Friday, January 16, 2009
A young lady who read one of my articles asked me to further explain my statement that finding a good spouse can mean “growing outside of yourself.” What does that mean? I’ll attempt to unpack that statement here.
Ideally, Catholic women want to find a Catholic man with good character, of course. It doesn't always fall into place like a puzzle though...sometimes there is work and compromise involved. This reality is not always discussed in the Catholic literature, but real life is oftentimes messier than idealized dating guidelines! Keep in mind that the majority of the “courtship” books sold to Catholic singles at events are written by people who have never been married or by clergy. I believe these intellects are genuinely trying to be helpful, but much of the advice is simply too idealistic to be applied to real life 100% of the time.
A snapshot of real life looks like this: I used to help with RCIA classes, and many people become Catholic because they are inspired by a girlfriend or boyfriend. Just because one person was not Catholic didn't mean that Jesus wasn't there. I became Catholic because a former boyfriend introduced me to the faith in a positive manner. My husband became more interested in the faith, largely because of his relationship with me. Jesus acts through people who love Him and none of us is a finished piece of work.
Further, stats say there are MORE practicing Catholic women than men. Some Catholic women will marry men who are powerhouses of faith when they meet them, others won't. Still, others will choose to remain single and commiserate with their friends over their single status forever. There is a choice to be made...and sometimes that involves choosing to be realistic after a certain age and settling on some things to marry, OR choosing to be a "secular sister" of sorts and live independently. Most women who email me about this topic don’t feel called to religious life or celibacy. They feel called to marriage and are following the advice they get, but something isn’t working. They can’t find a lasting connection with someone who is a “suitable spouse.”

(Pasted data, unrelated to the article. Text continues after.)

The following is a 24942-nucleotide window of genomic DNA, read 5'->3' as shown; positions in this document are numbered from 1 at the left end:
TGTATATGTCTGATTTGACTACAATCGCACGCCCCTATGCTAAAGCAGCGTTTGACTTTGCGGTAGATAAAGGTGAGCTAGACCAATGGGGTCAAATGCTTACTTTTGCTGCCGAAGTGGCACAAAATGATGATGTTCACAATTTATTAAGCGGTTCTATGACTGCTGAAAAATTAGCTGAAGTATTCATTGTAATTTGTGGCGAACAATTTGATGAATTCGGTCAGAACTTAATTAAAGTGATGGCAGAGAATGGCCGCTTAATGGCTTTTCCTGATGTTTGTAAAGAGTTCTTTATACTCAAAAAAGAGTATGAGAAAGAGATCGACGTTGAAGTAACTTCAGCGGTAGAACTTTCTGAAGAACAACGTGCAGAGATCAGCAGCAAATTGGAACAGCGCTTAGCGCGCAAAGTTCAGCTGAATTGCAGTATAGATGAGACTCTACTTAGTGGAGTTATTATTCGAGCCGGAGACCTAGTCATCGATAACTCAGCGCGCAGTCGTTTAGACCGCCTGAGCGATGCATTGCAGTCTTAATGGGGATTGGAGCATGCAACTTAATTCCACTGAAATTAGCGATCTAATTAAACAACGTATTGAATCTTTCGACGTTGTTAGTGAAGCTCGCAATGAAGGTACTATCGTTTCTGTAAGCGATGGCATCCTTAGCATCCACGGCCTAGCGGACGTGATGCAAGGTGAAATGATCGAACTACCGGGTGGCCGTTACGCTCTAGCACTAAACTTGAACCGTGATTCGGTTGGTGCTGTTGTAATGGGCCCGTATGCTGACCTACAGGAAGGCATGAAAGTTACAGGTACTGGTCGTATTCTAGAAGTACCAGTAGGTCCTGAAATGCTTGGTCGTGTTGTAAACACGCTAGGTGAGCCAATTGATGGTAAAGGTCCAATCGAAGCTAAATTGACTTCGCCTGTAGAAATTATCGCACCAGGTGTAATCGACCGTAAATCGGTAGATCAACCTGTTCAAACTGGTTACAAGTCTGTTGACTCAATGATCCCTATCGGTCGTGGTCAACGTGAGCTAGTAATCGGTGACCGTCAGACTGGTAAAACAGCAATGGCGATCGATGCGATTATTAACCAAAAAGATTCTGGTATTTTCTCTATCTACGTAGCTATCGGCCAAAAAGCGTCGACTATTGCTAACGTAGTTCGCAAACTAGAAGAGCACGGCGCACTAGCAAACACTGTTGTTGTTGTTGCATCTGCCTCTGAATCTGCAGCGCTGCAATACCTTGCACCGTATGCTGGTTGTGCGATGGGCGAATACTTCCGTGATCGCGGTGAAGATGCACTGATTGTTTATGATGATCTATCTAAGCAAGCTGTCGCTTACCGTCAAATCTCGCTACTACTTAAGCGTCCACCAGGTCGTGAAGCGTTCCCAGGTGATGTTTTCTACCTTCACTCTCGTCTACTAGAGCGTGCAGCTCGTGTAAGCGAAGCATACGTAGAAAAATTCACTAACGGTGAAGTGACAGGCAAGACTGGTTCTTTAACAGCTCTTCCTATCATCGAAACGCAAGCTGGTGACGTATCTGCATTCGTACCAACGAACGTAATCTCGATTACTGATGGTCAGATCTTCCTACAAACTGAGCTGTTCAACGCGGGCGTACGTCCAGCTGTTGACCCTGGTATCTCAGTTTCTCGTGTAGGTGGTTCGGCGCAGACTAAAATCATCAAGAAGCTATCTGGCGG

Sometimes, our own thought patterns can block us from finding a suitable spouse. Have you considered that maybe God is putting someone who is suitable in your path…but you are too rigid in your thinking to see him? “Reaching outside of yourself” can be the missing link.
When things aren't perfect in a relationship (they typically are not)...that's when people "reach outside of themselves." There are usually gaps between ourselves and others that need to be bridged to form a long term relationship that works. For instance, even though I identified myself as a "conservative" or "orthodox Catholic" when I was single and going to faith-based events, I usually found that there were one of two things that I disagreed on with other Catholics who identified themselves the same exact way. People are just that way... they differ.
A lot of the people I know who are unhappily single get overly bent out of shape when they realize that someone close to them or a prospective partner doesn't agree with everything they think up. Surprise! That's just life...and if someone really wants to get married and hasn’t been in luck, it's best to find ways of constructively dealing with that "gap" that exists with everyone. People who can't tolerate any differences can remain alone, and nit-pick everyone and everything. Of course, the caveat to compromise is always that everyone has a limit and it’s wise to know what it is.
The benefit to reaching outside yourself is that it makes for a wiser, more well-rounded, compassionate individual. It’s a strong and loving way to live rather than fearful. When you put yourself in someone else's shoes, try to understand another perspective on the world, another person's emotions....it just makes you a better person. It's worth it to learn to peacefully co-exist with people who have minor differences of opinion.
Consequently, people in happy partnerships tend to have stronger immune systems! Neither me or my husband have been sick since we got married in June and I used to regularly get sick during the cold months!
So anyway--I hope this was helpful.